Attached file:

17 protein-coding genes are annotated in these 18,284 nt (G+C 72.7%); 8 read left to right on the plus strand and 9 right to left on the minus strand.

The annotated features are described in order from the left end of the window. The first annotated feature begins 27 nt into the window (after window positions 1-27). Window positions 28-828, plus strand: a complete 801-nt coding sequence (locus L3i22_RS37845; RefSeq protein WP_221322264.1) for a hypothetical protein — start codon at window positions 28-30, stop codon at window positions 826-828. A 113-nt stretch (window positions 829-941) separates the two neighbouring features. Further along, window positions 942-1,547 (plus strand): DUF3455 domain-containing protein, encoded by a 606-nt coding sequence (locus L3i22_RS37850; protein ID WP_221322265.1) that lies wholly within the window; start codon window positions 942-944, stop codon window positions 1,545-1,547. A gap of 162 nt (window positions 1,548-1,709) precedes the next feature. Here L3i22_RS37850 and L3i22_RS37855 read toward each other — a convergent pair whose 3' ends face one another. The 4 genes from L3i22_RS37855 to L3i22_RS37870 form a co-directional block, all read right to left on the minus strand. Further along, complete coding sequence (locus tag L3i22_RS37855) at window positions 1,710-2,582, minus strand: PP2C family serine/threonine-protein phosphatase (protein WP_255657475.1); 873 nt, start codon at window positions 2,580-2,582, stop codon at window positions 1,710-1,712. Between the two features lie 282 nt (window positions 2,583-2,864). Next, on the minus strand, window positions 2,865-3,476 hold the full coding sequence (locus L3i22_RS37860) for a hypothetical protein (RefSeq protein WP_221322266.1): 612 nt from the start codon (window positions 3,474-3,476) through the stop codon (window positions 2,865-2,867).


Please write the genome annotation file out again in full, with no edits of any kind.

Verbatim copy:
17 protein-coding genes are annotated in these 18,284 nt (G+C 72.7%); 8 read left to right on the plus strand and 9 right to left on the minus strand.

The annotated features are described in order from the left end of the window. The first annotated feature begins 27 nt into the window (after window positions 1-27). Window positions 28-828, plus strand: a complete 801-nt coding sequence (locus L3i22_RS37845; RefSeq protein WP_221322264.1) for a hypothetical protein — start codon at window positions 28-30, stop codon at window positions 826-828. A 113-nt stretch (window positions 829-941) separates the two neighbouring features. Further along, window positions 942-1,547 (plus strand): DUF3455 domain-containing protein, encoded by a 606-nt coding sequence (locus L3i22_RS37850; protein ID WP_221322265.1) that lies wholly within the window; start codon window positions 942-944, stop codon window positions 1,545-1,547. A gap of 162 nt (window positions 1,548-1,709) precedes the next feature. Here L3i22_RS37850 and L3i22_RS37855 read toward each other — a convergent pair whose 3' ends face one another. The 4 genes from L3i22_RS37855 to L3i22_RS37870 form a co-directional block, all read right to left on the minus strand. Further along, complete coding sequence (locus tag L3i22_RS37855) at window positions 1,710-2,582, minus strand: PP2C family serine/threonine-protein phosphatase (protein WP_255657475.1); 873 nt, start codon at window positions 2,580-2,582, stop codon at window positions 1,710-1,712. Between the two features lie 282 nt (window positions 2,583-2,864). Next, on the minus strand, window positions 2,865-3,476 hold the full coding sequence (locus L3i22_RS37860) for a hypothetical protein (RefSeq protein WP_221322266.1): 612 nt from the start codon (window positions 3,474-3,476) through the stop codon (window positions 2,865-2,867).